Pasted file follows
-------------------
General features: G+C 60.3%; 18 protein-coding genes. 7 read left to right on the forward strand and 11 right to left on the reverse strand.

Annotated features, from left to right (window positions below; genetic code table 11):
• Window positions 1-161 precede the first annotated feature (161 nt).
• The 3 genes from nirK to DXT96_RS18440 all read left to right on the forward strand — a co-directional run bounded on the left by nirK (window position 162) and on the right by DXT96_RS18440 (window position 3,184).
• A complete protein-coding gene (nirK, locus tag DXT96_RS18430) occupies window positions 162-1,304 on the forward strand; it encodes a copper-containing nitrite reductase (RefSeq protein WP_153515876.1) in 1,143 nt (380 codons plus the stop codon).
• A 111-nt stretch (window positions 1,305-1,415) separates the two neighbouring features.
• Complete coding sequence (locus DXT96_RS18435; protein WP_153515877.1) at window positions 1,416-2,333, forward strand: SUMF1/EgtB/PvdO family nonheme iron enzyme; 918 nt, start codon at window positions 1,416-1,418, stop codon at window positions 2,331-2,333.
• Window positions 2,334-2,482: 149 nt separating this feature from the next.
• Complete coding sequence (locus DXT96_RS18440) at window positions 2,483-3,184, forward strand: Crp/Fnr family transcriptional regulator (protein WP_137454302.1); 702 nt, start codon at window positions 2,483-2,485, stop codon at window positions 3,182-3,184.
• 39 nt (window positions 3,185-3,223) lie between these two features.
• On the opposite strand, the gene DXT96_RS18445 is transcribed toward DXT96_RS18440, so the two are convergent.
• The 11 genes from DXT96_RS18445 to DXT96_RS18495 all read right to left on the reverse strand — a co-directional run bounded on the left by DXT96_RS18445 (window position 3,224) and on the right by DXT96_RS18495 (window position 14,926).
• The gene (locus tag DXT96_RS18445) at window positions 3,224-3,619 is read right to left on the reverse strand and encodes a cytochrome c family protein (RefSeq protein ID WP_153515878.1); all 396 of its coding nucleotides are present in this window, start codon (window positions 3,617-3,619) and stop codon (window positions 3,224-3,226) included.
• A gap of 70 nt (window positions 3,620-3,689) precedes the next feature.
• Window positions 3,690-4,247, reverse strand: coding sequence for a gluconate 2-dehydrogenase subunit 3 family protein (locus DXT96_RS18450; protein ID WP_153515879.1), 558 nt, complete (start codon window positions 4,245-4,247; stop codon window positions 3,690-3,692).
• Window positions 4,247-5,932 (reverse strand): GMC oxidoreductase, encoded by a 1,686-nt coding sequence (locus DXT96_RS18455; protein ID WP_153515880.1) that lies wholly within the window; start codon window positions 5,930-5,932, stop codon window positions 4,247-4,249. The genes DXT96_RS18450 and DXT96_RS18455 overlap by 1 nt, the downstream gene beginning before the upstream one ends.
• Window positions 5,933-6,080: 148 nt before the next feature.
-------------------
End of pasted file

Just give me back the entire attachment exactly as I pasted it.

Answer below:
General features: G+C 60.3%; 18 protein-coding genes. 7 read left to right on the forward strand and 11 right to left on the reverse strand.

Annotated features, from left to right (window positions below; genetic code table 11):
• Window positions 1-161 precede the first annotated feature (161 nt).
• The 3 genes from nirK to DXT96_RS18440 all read left to right on the forward strand — a co-directional run bounded on the left by nirK (window position 162) and on the right by DXT96_RS18440 (window position 3,184).
• A complete protein-coding gene (nirK, locus tag DXT96_RS18430) occupies window positions 162-1,304 on the forward strand; it encodes a copper-containing nitrite reductase (RefSeq protein WP_153515876.1) in 1,143 nt (380 codons plus the stop codon).
• A 111-nt stretch (window positions 1,305-1,415) separates the two neighbouring features.
• Complete coding sequence (locus DXT96_RS18435; protein WP_153515877.1) at window positions 1,416-2,333, forward strand: SUMF1/EgtB/PvdO family nonheme iron enzyme; 918 nt, start codon at window positions 1,416-1,418, stop codon at window positions 2,331-2,333.
• Window positions 2,334-2,482: 149 nt separating this feature from the next.
• Complete coding sequence (locus DXT96_RS18440) at window positions 2,483-3,184, forward strand: Crp/Fnr family transcriptional regulator (protein WP_137454302.1); 702 nt, start codon at window positions 2,483-2,485, stop codon at window positions 3,182-3,184.
• 39 nt (window positions 3,185-3,223) lie between these two features.
• On the opposite strand, the gene DXT96_RS18445 is transcribed toward DXT96_RS18440, so the two are convergent.
• The 11 genes from DXT96_RS18445 to DXT96_RS18495 all read right to left on the reverse strand — a co-directional run bounded on the left by DXT96_RS18445 (window position 3,224) and on the right by DXT96_RS18495 (window position 14,926).
• The gene (locus tag DXT96_RS18445) at window positions 3,224-3,619 is read right to left on the reverse strand and encodes a cytochrome c family protein (RefSeq protein ID WP_153515878.1); all 396 of its coding nucleotides are present in this window, start codon (window positions 3,617-3,619) and stop codon (window positions 3,224-3,226) included.
• A gap of 70 nt (window positions 3,620-3,689) precedes the next feature.
• Window positions 3,690-4,247, reverse strand: coding sequence for a gluconate 2-dehydrogenase subunit 3 family protein (locus DXT96_RS18450; protein ID WP_153515879.1), 558 nt, complete (start codon window positions 4,245-4,247; stop codon window positions 3,690-3,692).
• Window positions 4,247-5,932 (reverse strand): GMC oxidoreductase, encoded by a 1,686-nt coding sequence (locus DXT96_RS18455; protein ID WP_153515880.1) that lies wholly within the window; start codon window positions 5,930-5,932, stop codon window positions 4,247-4,249. The genes DXT96_RS18450 and DXT96_RS18455 overlap by 1 nt, the downstream gene beginning before the upstream one ends.
• Window positions 5,933-6,080: 148 nt before the next feature.